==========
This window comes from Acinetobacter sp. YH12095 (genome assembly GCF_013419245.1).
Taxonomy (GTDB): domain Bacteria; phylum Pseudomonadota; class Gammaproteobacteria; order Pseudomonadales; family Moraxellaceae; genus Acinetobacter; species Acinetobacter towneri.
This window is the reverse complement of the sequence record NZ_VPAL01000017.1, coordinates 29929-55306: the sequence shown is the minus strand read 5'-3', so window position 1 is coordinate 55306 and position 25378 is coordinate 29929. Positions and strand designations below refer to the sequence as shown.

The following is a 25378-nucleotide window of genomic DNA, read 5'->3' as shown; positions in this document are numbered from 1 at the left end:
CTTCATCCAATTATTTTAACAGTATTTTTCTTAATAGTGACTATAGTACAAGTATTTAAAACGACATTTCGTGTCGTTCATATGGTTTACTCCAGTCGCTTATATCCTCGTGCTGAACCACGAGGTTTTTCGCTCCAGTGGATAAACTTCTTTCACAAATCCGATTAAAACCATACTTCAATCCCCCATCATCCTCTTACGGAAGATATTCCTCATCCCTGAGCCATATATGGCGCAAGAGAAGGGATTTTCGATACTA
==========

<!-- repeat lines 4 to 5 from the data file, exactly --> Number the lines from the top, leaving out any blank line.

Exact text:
The following is a 25378-nucleotide window of genomic DNA, read 5'->3' as shown; positions in this document are numbered from 1 at the left end:
CTTCATCCAATTATTTTAACAGTATTTTTCTTAATAGTGACTATAGTACAAGTATTTAAAACGACATTTCGTGTCGTTCATATGGTTTACTCCAGTCGCTTATATCCTCGTGCTGAACCACGAGGTTTTTCGCTCCAGTGGATAAACTTCTTTCACAAATCCGATTAAAACCATACTTCAATCCCCCATCATCCTCTTACGGAAGATATTCCTCATCCCTGAGCCATATATGGCGCAAGAGAAGGGATTTTCGATACTA